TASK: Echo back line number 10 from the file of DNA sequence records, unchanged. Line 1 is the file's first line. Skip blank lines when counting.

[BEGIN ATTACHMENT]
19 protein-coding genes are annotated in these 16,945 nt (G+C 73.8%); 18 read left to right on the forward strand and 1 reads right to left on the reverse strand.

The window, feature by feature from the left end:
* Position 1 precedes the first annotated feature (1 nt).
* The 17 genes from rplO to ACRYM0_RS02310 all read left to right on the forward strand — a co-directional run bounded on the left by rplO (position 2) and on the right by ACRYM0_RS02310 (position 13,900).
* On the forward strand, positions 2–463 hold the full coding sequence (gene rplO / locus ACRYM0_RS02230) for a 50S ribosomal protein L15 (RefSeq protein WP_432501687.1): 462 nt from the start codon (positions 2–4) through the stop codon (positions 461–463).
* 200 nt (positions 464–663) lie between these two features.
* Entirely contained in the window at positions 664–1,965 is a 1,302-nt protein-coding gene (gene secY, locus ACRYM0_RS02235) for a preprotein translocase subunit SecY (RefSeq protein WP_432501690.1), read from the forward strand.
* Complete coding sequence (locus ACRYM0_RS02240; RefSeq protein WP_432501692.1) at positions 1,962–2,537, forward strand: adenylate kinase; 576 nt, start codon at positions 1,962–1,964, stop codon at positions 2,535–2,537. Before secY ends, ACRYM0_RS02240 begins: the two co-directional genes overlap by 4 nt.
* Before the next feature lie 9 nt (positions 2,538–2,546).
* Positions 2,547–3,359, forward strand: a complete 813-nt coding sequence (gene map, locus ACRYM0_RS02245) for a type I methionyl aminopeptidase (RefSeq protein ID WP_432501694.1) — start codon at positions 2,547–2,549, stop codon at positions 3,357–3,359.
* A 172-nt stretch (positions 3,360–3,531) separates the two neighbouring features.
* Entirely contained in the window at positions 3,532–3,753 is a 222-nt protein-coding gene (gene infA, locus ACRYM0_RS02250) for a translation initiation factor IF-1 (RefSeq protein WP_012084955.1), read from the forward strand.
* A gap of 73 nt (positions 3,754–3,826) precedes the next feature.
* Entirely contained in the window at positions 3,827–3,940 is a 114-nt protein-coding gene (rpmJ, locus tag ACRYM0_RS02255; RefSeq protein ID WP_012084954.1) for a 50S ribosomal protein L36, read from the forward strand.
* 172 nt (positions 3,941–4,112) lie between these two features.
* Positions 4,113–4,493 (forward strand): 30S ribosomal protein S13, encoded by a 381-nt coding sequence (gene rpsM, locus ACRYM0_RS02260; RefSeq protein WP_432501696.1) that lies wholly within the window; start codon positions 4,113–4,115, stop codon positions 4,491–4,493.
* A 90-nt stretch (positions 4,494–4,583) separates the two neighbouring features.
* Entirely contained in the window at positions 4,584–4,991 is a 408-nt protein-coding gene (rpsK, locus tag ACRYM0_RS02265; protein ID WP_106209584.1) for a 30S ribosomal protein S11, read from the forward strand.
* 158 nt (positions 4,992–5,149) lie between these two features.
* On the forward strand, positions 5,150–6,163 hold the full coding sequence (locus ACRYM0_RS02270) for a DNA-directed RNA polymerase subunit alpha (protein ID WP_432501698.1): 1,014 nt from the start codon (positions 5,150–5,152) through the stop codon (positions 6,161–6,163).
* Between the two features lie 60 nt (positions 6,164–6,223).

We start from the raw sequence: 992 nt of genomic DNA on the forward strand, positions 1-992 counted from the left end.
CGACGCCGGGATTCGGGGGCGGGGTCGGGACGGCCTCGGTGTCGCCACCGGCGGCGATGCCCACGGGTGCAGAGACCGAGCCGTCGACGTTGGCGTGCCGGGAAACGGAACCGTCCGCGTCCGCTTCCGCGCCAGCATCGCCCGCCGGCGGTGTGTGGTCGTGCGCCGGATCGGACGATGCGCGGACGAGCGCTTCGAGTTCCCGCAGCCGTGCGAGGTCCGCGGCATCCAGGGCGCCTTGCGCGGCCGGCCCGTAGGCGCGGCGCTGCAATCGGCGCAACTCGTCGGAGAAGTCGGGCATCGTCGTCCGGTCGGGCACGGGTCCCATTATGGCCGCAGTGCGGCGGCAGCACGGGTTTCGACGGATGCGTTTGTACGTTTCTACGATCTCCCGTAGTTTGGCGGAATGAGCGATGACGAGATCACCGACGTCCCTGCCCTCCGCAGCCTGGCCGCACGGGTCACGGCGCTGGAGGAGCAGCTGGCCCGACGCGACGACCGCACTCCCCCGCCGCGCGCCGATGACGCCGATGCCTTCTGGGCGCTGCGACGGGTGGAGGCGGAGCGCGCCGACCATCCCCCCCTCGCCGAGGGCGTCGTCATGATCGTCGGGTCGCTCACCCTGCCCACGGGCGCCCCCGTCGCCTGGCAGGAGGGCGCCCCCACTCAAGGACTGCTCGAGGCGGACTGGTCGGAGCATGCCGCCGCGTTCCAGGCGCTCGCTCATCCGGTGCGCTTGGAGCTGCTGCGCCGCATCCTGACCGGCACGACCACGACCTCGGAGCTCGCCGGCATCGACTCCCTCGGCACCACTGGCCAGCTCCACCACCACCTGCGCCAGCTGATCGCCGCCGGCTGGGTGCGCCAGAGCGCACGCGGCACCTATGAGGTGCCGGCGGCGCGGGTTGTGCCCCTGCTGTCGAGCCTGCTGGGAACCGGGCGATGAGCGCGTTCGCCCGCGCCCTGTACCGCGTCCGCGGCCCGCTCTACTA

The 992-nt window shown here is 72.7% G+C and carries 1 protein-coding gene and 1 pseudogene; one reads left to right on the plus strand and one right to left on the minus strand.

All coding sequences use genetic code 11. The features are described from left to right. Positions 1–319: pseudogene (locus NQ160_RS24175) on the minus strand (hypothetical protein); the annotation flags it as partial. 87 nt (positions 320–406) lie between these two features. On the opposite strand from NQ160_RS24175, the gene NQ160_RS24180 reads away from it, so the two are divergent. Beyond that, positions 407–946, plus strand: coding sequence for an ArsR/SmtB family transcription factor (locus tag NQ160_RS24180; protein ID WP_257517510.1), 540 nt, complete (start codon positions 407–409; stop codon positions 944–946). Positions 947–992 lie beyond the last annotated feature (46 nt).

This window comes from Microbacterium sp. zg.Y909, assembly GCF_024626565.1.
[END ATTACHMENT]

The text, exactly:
* Positions 2,547–3,359, forward strand: a complete 813-nt coding sequence (gene map, locus ACRYM0_RS02245) for a type I methionyl aminopeptidase (RefSeq protein ID WP_432501694.1) — start codon at positions 2,547–2,549, stop codon at positions 3,357–3,359.